At least the Clintons are consistent. They maintained a serene sense of entitlement almost to the end of the election night count. They had explained that the cancellation of the victory fireworks display in the East River was a consequence of the lateness of the count rather than a lack of confidence in victory.
That complacency had been unperturbed by Obama’s victory over Hillary and hardly dented by the Sanders’ upsurge. They really did not see how much they had alienated their traditional constituency with the huge gap between what she was forced to support by the Sanders’ campaign and her actual delivery on these issues.
The emails were not the major treasonable activity that Fox News would have, but the whole episode and her treatment of it, betrayed an arrogance that epitomised her whole campaign. To take huge fees for speaking to the bankers in private while denigrating them to the electorate was insulting the intelligence of the latter, not least when she refused to disclose what she had actually said.
It was historic irony that two such well-heeled candidates, both ethically challenged, should have been appealing for the votes of the victims of the system that had enriched them both. In the end, however, as always in American politics, it was race that won the race. The ‘Centrist’ politics of New Labour and Clinton’s Democrats is a mixture of liberalism on social issues of gender and identity thinly veiling unabashed neoliberalism on economic issues. It has a superficial charm: bankers and billionaires can indeed be gay and broadminded racially and continue raking in the benefits of a government and fiscal system loaded in their favour.
But the New Democrats depend on minority votes, so the Clintons specialized in vociferously and publically courting them as a vote bank – while screwing them with neoliberal policies, just as New Labour took working people in Britain for granted, paving the way for Farage and his ilk.
During the Sanders campaign many leftists bemoaned his lack of traction in the black community. Whether designedly or serendipitously, the Freedom Road rider and struggler for civil and economic rights eschewed Clintonian verbal pandering to the black community. His approach might have cost him the primary – but it very likely would have won him the election.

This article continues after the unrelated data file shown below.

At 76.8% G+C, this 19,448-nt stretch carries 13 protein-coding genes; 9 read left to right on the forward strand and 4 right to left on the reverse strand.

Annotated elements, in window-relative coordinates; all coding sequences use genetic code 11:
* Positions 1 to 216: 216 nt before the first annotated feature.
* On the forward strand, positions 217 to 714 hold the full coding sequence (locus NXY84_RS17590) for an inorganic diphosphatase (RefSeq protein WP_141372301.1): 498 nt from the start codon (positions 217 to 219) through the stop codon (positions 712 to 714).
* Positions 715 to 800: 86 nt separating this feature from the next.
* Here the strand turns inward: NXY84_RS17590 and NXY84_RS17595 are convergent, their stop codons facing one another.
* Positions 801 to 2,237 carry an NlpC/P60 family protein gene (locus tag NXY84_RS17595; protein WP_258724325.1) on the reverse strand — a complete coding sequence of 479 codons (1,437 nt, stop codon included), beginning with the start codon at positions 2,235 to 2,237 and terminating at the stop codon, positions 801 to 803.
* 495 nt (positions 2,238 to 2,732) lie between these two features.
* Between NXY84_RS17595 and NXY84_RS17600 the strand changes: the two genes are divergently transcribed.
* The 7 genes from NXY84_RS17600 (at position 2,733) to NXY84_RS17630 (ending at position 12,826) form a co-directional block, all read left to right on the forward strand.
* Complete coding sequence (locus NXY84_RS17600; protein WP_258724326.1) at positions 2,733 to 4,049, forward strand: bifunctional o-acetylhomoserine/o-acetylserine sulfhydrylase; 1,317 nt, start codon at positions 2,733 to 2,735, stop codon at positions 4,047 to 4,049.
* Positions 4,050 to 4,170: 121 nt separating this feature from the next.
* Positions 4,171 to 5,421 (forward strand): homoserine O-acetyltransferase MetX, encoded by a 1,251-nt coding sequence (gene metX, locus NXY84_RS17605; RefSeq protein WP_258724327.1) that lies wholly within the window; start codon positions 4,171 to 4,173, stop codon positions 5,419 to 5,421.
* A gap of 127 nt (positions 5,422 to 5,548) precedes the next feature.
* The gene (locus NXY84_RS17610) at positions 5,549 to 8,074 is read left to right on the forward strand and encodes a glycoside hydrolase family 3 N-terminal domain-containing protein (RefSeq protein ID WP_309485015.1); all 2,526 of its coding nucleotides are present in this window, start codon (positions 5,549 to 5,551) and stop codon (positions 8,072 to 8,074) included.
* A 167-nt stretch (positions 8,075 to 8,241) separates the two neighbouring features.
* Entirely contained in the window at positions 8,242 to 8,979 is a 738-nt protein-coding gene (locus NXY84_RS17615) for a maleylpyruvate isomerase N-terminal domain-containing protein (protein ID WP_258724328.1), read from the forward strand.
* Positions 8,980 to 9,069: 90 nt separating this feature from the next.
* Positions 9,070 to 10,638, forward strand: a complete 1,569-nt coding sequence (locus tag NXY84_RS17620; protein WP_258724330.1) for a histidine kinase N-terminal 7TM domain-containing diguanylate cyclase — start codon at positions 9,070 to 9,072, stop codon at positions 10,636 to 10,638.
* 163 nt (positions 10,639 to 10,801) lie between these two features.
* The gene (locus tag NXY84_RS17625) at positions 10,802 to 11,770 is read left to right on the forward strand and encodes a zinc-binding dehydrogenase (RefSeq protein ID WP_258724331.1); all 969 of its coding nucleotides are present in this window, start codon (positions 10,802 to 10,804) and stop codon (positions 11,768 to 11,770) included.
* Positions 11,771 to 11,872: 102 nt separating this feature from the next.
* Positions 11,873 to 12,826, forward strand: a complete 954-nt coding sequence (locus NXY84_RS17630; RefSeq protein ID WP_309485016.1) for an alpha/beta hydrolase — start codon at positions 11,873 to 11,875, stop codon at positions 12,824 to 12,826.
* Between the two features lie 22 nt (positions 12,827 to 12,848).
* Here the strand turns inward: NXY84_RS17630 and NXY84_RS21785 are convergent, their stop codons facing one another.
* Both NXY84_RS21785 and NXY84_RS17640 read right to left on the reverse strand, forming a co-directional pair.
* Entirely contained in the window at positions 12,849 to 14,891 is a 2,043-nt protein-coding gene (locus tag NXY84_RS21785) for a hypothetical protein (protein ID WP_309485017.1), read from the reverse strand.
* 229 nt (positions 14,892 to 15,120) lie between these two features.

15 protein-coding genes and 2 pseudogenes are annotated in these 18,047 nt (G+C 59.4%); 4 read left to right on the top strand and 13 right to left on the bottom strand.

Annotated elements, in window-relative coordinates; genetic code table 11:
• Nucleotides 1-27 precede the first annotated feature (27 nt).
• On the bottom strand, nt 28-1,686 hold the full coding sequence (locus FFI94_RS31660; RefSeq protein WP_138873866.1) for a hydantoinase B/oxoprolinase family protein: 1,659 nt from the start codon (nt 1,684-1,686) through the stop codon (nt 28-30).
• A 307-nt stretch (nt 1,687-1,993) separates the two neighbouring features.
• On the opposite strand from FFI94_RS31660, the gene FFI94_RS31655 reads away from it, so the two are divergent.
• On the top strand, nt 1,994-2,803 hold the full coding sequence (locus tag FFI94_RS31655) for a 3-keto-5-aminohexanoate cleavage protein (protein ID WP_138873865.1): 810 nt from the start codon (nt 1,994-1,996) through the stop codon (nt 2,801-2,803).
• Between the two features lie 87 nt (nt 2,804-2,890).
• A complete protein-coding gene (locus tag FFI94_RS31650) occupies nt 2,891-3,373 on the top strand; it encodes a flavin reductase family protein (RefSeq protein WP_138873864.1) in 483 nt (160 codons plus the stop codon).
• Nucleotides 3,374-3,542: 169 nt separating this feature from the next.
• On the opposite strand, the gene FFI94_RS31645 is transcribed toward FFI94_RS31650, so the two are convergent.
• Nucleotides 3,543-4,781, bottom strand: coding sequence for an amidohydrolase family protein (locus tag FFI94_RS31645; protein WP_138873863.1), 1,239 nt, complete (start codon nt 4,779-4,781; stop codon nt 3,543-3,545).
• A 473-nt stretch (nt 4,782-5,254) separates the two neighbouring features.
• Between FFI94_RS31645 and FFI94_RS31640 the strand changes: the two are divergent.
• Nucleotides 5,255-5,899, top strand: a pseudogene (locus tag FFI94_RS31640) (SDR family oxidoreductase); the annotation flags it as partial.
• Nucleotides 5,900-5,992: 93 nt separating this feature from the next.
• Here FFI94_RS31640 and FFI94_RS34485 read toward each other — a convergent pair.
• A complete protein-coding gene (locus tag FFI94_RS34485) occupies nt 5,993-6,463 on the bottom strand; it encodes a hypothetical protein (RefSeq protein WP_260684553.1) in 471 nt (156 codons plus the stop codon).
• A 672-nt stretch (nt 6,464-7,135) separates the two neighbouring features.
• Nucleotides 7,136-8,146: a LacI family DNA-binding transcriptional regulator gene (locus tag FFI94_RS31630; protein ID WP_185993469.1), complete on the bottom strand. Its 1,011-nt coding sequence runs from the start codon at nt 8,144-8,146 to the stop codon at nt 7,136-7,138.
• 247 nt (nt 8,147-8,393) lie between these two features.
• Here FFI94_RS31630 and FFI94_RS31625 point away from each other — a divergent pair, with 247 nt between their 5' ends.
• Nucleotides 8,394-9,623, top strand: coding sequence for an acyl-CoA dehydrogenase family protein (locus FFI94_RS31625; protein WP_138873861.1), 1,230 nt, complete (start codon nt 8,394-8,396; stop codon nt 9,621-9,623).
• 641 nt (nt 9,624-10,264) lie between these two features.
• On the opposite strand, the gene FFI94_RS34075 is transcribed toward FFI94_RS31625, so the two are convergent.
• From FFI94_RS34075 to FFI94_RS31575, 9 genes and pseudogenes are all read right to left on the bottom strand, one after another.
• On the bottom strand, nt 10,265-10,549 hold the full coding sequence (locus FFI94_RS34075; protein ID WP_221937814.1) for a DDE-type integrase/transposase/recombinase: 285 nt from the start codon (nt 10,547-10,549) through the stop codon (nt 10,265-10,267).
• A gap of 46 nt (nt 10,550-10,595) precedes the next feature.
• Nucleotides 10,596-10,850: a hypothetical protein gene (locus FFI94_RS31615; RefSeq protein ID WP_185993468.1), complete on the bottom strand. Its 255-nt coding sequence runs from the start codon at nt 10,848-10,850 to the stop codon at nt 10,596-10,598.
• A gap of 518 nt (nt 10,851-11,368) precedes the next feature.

The polling data suggests that too many of the minorities saw through Clinton’s feigned affection, while many white working class voters were alienated by her ostentatious courting of black and Latin voters as she happily gadded with Goldman Sachs and the rich elite. Sean McElwee of Demos published some interesting data on the prejudices of white working class voters showing how they feared minority competition along with elite domination, and it is a convincing explanation of where Trump’s support emerged from on election day.
In the dewy-eyed New Deal nostalgia of the left, we often overlook FDR’s very cynical deal, which was to ensure support for its policies by excluding most American blacks from its direct benefit. Those attitudes are alive and well, even, one might say even more so, in a country with a black president in the White House, not least a technocrat President who integrated rather too seamlessly into the neoliberal Washington consensus.
With all that, however, the incestuous political punditocracy’s assessment of electability has proven completely wrong and polls suggest that if it were not for the machinations of the Democratic leaders we would now be cheering a President Sanders. They completely missed the louche charms of Donald Trump, who, despite his inherited wealth came over as an outsider, a brash self-made man not scared to confront the metropolitan elite and their consensual ranks.
Of course, he now has to meet the expectations his insurgent candidacy have raised, and, sadly, highly visible executive action like beating up on immigrants is far easier than actually creating the jobs and wealth he has promised his supporters. One of the iconic moments of the election day was Trump turning up to vote in New York and being booed by a typical Manhattanite crowd. But not all TV clips showed that, up on the scaffolding across the street, the hard-hatted construction workers were cheering a man whose first major project employed undocumented Polish workers, who had to spend years in court to get their minimum wages out of him.
They probably could not afford to live in Manhattan, let alone in the apartments they were building, but the unions that secured them a living wage will be under threat from Trump policies now backed by Republican majorities in Congress. Trump is no ideologue, but he has surrounded himself with as slimy a bunch of ethically challenged conservatives as ever slithered out of the undergrowth. One hopes his arrogance will cow Giuliani, Christie, Gingrich, Bolton and the like, who even the hard right Republicans had shunned. If he wants a second term, he has to meet the expectations he aroused in the Rust Belt.